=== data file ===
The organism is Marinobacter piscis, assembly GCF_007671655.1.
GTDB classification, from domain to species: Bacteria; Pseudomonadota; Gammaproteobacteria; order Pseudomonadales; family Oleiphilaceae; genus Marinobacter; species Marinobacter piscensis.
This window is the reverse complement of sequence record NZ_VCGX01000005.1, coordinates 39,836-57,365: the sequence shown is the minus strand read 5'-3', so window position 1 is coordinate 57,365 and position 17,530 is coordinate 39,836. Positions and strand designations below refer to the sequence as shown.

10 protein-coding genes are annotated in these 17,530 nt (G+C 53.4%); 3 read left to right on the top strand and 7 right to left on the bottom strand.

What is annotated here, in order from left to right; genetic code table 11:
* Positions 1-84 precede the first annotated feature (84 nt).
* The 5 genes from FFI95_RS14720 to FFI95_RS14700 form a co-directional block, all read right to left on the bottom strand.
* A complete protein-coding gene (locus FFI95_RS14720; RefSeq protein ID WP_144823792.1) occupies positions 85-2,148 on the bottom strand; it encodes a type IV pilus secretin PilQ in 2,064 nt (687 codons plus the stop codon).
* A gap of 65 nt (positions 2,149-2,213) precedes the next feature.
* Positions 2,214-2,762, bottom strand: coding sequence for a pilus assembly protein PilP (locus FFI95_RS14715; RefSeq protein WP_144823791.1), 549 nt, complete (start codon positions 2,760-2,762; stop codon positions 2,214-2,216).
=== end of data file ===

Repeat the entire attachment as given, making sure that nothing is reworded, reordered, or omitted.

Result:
The organism is Marinobacter piscis, assembly GCF_007671655.1.
GTDB classification, from domain to species: Bacteria; Pseudomonadota; Gammaproteobacteria; order Pseudomonadales; family Oleiphilaceae; genus Marinobacter; species Marinobacter piscensis.
This window is the reverse complement of sequence record NZ_VCGX01000005.1, coordinates 39,836-57,365: the sequence shown is the minus strand read 5'-3', so window position 1 is coordinate 57,365 and position 17,530 is coordinate 39,836. Positions and strand designations below refer to the sequence as shown.

10 protein-coding genes are annotated in these 17,530 nt (G+C 53.4%); 3 read left to right on the top strand and 7 right to left on the bottom strand.

What is annotated here, in order from left to right; genetic code table 11:
* Positions 1-84 precede the first annotated feature (84 nt).
* The 5 genes from FFI95_RS14720 to FFI95_RS14700 form a co-directional block, all read right to left on the bottom strand.
* A complete protein-coding gene (locus FFI95_RS14720; RefSeq protein ID WP_144823792.1) occupies positions 85-2,148 on the bottom strand; it encodes a type IV pilus secretin PilQ in 2,064 nt (687 codons plus the stop codon).
* A gap of 65 nt (positions 2,149-2,213) precedes the next feature.
* Positions 2,214-2,762, bottom strand: coding sequence for a pilus assembly protein PilP (locus FFI95_RS14715; RefSeq protein WP_144823791.1), 549 nt, complete (start codon positions 2,760-2,762; stop codon positions 2,214-2,216).